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Bunnie Boo
« on: June 29, 2011 03:45:12 AM »

This is the 4th thing I have made. He was lots of fun to make. I used Sculpley Studio (I need to use it up before I can try other makes)
He is approximately 2.5inchies tall. I used enamel paint to give him a metallic look and all the little metal bits are from a watch.


He is a bit wonky, something happened during the cooking  Sad

His eyes are two tiny buttons painted with enamel and fixed on with crafting wire

His buttons are a tiny swarovski crystal bead, a small pice of clay and a tiny pearl

All the little bits are from a watch movement and affixed with sewing pins cut down in length

I hope you like him c&c welcome
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Goomba
« Reply #1 on: June 29, 2011 03:55:10 AM »

Fantastic job. I believe the wonky aspect of him added a great character and your attention to detail is outstanding.
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« Reply #2 on: June 29, 2011 05:25:38 AM »

Wonky is good! He is charming!
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Diane B.
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« Reply #3 on: June 29, 2011 08:05:49 AM »

Oh, I love him!  Great color combos and stylish, also the onlays/inlays.

His wonkiness just gives personality too.  But if you do want thin areas to stay rigid, etc, while curing and avoid the effects of gravity, you can use some kind of armature under the clay (e.g., a bit of toothpick or wire inside the neck, or lay the item down and support the higher areas with tissues, polyester stuffing, a mound of baking soda, etc, making sure the bottom has a large enough flat area not to tump over when cool**).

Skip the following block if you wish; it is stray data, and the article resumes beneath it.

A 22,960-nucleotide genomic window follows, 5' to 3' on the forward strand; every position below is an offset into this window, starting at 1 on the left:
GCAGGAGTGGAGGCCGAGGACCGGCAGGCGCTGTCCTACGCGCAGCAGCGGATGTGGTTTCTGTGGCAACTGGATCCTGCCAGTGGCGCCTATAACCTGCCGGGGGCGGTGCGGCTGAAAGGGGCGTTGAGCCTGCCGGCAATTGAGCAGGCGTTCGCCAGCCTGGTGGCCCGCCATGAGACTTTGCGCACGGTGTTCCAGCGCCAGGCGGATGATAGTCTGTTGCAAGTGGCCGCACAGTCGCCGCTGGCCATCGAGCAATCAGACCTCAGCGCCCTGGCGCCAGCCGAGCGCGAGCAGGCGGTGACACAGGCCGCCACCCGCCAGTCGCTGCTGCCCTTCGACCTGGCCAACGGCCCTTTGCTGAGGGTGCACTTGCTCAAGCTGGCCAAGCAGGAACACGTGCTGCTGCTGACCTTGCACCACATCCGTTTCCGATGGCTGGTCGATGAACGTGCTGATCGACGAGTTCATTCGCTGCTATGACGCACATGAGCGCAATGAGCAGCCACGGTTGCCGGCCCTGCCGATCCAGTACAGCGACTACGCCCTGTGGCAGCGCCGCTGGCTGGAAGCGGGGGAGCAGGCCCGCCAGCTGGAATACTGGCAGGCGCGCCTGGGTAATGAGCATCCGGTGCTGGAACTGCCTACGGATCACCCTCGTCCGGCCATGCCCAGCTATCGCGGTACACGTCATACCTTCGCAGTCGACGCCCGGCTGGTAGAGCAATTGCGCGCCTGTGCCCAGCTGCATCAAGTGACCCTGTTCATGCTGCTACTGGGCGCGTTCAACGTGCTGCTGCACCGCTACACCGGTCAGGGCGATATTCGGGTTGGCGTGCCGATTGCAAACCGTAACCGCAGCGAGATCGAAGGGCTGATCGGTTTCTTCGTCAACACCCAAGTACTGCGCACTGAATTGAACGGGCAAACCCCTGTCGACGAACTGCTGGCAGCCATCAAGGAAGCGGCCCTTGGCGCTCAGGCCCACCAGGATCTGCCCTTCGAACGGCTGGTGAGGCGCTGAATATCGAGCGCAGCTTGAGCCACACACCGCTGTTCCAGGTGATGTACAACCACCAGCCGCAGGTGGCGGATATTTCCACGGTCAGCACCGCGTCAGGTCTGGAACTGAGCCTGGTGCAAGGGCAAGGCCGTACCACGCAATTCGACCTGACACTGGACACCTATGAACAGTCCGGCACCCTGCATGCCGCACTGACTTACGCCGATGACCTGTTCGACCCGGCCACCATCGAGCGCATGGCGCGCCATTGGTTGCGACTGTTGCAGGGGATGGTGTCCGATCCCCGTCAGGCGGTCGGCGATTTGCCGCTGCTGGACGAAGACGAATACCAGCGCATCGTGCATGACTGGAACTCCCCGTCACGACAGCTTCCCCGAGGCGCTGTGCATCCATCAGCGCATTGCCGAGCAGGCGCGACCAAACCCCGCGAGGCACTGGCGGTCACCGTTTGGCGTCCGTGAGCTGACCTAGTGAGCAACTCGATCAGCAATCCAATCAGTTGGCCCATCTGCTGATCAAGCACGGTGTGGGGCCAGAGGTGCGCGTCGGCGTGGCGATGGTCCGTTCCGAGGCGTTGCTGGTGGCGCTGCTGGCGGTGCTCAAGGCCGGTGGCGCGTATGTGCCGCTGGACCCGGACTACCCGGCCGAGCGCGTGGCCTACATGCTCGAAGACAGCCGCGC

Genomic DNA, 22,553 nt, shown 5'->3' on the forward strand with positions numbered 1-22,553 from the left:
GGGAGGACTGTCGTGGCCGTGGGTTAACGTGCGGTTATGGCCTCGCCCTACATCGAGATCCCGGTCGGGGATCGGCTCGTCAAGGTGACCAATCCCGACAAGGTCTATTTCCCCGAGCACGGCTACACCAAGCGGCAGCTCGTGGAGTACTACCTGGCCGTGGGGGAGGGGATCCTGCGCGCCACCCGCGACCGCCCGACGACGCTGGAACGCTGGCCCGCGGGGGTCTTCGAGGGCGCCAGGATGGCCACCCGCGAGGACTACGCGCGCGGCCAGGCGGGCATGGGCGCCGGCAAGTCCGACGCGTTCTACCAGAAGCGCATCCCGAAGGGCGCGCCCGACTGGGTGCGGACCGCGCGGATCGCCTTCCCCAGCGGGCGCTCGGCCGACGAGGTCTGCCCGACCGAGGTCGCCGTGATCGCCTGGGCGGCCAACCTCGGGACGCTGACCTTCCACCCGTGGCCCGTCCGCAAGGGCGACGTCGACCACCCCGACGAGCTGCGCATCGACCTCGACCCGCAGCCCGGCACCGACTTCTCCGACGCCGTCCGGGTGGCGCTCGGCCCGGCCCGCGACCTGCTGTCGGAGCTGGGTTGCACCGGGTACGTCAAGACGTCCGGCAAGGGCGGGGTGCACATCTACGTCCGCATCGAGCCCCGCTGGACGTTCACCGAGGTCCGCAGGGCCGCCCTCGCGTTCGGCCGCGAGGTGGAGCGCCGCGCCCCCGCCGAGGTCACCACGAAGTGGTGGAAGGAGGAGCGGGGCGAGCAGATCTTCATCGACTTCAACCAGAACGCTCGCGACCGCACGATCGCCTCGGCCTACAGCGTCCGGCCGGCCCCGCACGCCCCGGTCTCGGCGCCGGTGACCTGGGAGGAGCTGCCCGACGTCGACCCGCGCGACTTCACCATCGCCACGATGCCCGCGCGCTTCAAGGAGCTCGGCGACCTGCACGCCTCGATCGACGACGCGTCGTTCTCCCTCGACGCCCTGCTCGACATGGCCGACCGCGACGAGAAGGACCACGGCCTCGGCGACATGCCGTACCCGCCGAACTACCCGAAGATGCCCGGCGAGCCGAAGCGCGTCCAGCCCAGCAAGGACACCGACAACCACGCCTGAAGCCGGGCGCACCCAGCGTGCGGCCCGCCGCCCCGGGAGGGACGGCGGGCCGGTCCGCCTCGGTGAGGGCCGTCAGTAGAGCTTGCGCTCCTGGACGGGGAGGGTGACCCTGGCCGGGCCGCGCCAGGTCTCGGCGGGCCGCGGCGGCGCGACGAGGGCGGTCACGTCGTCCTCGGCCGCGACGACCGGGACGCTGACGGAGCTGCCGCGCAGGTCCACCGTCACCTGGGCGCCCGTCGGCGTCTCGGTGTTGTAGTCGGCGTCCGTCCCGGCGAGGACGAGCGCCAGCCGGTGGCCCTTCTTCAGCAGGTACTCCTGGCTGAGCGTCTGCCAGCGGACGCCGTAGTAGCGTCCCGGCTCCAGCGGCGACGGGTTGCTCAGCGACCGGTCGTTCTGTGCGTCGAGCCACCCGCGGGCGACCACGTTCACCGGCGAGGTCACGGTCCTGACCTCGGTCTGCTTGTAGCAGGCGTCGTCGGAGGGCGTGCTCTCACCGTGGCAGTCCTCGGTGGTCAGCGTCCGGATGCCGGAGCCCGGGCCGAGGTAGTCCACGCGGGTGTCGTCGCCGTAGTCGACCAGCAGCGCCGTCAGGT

Btw, depending on the type of "enamel" paint you used, the surface of the paint or the clay itself could become sticky over time or the paint could even begin seriously eating into the clay. 
Mostly only water-based paints like acrylics, etc, (and alcohol inks) should be used in direct contact with polymer clay to avoid that, but petroleum-solvent based paints (ones that must be cleaned up or thinned with paint thinner/etc, not water) can be applied over a water-based coating that was applied first (acrylic paint, clear polyurethane, etc).***

Diane B.

** http://glassattic.com/polymer/baking.htm (> Support During Baking)
*** http://glassattic.com/polymer/paints.htm
http://glassattic.com/polymer/finishes.htm
« Last Edit: June 30, 2011 09:24:49 AM by Diane B. » THIS ROCKS   Logged

POLYMER CLAY "ENCYCLOPEDIA" 
http://glassattic.com/polymer/contents.htm
few of my photos
http://s96.photobucket.com/albums/l163/DianeBB
(had to move them from YahooPhotos, so many now without captions)
Bunnie Boo
« Reply #4 on: June 29, 2011 03:58:09 PM »

I'm glad you like him!
I did use some crafting wire to support the head but I don' think it was thick enough!
It's good to know about the enamel paint, I will have to get some metallic acryllic paints for the future!
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Diane B.
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« Reply #5 on: June 30, 2011 09:16:30 AM »

Quote